Archive for the ‘ ~SWANSEA MA~ ’ Category

Ocean Grove – Swansea

  • Ocean Grove/Swansea Town Beach
  • Ocean Grove Avenue, Swansea, MA
  • Trailhead: 41°43’32.77″N, 71°13’9.24″W
  • Last Time Hiked: December 1, 2016
  • Approximate distance hiked: 0.7 miles
  • Easy beach walk.


On the western edge of Gardners Neck sits the village of Ocean Grove on a point. At the end of the point where Coles River meets the bay is Swansea Town Beach. This small stretch of beach, which faces south towards Mount Hope Bay, makes for a good and short beach walk. It overlooks most of the bay with views of Tiverton and Portsmouth in the distance. In fact on a clear day you can see the Sakonnet River Bridge six miles away. The beach is open to the public and is accessible for no fee in the off-season. Dogs are not allowed and parking is limited and enforced.


Beach at Ocean Grove

Johannis Farm – Barrington/Swansea

  • Johannis Farm Wildlife Preserve
  • Barrington, RI
  • Trailhead: Undisclosed
  • Last Time Hiked: April 9, 2016
  • Approximate distance hiked: 1.2 miles
  • Fairly easy with some areas of mud.


Along the shore of the Palmer River, this uniquely fragile piece of land is one of the Barrington Land Conservation Trusts most beautiful properties. Partly the reason for that is the fact that it is quite preserved. The property is only open to the general public during tours. Johannis Farm includes open fields, farmland, salt water marshes and wetlands, as well as woodlands. The property is great for bird watching and is home to egrets, ospreys, geese, ducks, and bald eagles. The walk, just over a mile and led by a member of the Land Trust, covers all the features of the property. There are a couple wooden footbridges to cross. They are narrow, tend to be slick, and could be challenging to those with balance issues. It is a very damp site, so proper footwear is required, waterproof boots are highly suggestible. The property extends into Swansea and also abuts the Barney/Bell Preserve in Swansea as well. Please respect the rules of this property and only visit during public tours. You can contact the Barrington Land Conservation Trust at to inquire about their next public tour.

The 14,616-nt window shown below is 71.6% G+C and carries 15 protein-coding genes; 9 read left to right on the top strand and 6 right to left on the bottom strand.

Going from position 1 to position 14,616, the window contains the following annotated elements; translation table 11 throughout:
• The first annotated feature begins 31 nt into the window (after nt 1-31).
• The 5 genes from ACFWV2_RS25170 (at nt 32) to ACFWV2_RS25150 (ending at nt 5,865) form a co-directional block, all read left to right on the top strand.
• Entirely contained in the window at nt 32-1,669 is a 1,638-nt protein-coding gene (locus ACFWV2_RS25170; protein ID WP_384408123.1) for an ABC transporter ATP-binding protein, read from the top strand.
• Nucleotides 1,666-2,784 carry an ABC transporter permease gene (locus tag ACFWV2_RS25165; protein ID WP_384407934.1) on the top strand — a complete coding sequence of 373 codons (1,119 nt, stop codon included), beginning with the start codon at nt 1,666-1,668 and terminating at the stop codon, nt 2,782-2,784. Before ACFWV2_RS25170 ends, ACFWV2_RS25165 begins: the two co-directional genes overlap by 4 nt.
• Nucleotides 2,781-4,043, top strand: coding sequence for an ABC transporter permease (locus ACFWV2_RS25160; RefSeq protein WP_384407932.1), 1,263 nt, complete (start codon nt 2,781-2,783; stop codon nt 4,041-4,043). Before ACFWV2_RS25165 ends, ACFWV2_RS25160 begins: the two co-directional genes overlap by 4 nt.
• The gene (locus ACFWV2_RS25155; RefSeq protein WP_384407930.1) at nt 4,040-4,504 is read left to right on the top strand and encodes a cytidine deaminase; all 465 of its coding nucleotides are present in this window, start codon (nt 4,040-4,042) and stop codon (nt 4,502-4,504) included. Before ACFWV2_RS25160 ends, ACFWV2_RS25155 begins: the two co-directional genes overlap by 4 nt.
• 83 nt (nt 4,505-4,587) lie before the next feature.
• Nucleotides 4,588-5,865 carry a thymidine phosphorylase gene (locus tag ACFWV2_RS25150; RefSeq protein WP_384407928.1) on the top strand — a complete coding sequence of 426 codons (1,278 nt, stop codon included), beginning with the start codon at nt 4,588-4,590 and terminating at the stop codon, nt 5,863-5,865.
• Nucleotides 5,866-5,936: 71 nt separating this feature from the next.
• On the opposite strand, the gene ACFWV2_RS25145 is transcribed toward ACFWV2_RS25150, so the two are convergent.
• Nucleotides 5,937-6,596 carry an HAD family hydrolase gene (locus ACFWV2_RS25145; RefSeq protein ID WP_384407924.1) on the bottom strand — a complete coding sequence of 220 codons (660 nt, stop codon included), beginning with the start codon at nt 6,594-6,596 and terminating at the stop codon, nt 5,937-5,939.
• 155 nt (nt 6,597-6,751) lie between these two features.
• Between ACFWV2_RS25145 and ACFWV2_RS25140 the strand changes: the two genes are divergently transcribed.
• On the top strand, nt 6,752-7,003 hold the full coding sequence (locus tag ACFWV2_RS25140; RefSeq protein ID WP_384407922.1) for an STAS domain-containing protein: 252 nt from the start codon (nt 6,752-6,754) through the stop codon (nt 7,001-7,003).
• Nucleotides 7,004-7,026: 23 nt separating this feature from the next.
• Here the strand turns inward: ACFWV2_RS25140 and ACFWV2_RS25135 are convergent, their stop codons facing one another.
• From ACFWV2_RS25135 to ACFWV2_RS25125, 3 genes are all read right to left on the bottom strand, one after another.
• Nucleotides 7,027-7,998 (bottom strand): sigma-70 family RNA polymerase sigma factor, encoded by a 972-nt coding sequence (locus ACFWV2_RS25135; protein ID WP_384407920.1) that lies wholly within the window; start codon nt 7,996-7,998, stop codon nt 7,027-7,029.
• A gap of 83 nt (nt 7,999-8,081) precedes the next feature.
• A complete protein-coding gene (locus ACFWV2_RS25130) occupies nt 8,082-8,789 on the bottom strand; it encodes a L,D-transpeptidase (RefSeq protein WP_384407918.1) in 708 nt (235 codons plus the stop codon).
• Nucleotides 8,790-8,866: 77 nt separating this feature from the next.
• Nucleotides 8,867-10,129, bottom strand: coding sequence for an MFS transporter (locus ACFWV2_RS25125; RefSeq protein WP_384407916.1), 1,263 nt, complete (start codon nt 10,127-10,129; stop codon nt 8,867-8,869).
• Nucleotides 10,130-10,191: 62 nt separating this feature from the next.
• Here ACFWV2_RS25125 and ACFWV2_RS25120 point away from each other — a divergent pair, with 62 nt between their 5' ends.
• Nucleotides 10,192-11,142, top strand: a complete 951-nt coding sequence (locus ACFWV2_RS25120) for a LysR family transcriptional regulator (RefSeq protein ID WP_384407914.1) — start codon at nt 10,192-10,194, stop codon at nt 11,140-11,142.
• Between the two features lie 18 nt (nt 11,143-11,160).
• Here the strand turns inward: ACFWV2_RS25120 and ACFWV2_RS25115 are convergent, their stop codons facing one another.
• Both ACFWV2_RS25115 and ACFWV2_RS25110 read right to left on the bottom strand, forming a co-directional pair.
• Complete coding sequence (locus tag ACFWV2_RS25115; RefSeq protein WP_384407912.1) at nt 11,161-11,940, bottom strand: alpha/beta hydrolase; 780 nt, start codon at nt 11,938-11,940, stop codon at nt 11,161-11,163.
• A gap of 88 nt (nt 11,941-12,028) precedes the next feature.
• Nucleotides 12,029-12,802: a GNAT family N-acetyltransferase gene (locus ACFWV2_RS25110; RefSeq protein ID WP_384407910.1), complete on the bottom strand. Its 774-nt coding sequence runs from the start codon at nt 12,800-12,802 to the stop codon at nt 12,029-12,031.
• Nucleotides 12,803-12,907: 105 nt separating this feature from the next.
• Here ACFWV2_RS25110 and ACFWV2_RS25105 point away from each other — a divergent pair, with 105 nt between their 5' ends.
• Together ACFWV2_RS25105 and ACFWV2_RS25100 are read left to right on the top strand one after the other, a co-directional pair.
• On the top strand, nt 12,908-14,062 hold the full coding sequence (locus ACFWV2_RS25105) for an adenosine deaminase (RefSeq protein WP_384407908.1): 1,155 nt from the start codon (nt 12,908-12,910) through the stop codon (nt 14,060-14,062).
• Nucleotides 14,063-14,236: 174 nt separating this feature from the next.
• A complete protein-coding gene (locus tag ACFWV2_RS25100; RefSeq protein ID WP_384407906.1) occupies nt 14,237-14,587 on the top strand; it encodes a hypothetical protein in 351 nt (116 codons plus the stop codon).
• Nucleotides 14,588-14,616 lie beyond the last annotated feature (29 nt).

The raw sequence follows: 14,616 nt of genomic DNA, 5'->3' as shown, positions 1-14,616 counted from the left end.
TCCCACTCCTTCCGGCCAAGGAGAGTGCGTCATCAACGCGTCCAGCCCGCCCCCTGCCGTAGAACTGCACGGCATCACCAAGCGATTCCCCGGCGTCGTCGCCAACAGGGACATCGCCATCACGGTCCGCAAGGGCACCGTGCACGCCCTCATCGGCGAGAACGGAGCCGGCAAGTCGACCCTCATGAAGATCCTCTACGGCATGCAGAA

Open Field at Johannis Farm

Village Park – Swansea

  • Village Park/Abrams Rock
  • Main Street, Swansea, MA
  • Trailhead: 41°44’55.86″N, 71°11’25.02″W
  • First Time Hiked: March 19, 2014
  • Last Time Hiked: July 19, 2019
  • Approximate distance hiked: 2.3 miles
  • Easy with some elevation. Moderate to difficult climbing is optional.

Village Park was my after work choice for a hike today. This was strictly a last minute decision and I hadn’t done much research on it. I had originally thought of checking out Anawan Rock in Rehoboth but I was more in a hiking mood than a short exploratory excursion. I have known about Abrams Rock (which is in Village Park) for a while but had never got around to checking it out until today. This property is widely known for off road bicyclists. The trails are rather narrow and there are wider fire roads. I did not have a set route in mind when I arrived but I figured I would at least venture out and look for the landmarks that intrigued me. I started this hike from the parking lot behind the Swansea Town Library. I first walked by a cemetery before the fire road veered to the left. I shortly came upon a gate. Just after the gate I turned left and followed the Lakeside Trail as it passed a soccer field before following the shore of a small lake. I took some pictures here in black and white of the clouds and lake. Near the end of this trail there is a dam and waterfall. I then found my way onto the Rusty Car Trail and ironically enough came across an old rusty car. I then followed some fire roads to Wildcat Rock. The rock is one of three rather large and impressive puddingstone boulders in the park. I decided to climb to the top of the rock and see how things (injuries) felt. The sense of accomplishment made the climb well worth it. However, going up was the easy part as I’m still having great difficulty with downhill climbs. After I scaled down the rock I found myself meandering through the Boulderdash Trail and the Two Guys Trail before reaching Abrams Rock. This rock is the largest in the park towering 40 feet above the trail. So I climbed it. After spending some time at the top and taking in the beauty and lonely solitude of Mother Nature I scaled back down and made my way back to the entrance and back to the car. I did discover a few things today. One, I am in much better shape than I was when I climbed the Hemlock Ledges Overlook last spring, and two, I’m still not completely healed from last summers injuries. As with most painful things in life, this will go away someday.

For more information about Abrams Rock and its history, a new book has been published by Michael J. Vieira and J. North Conway called New England Rocks: Historic Geological Wonders (2017). The book also features the photo below.

Trail map can be found at: Village Park.

Abrams Rock

Abrams Rock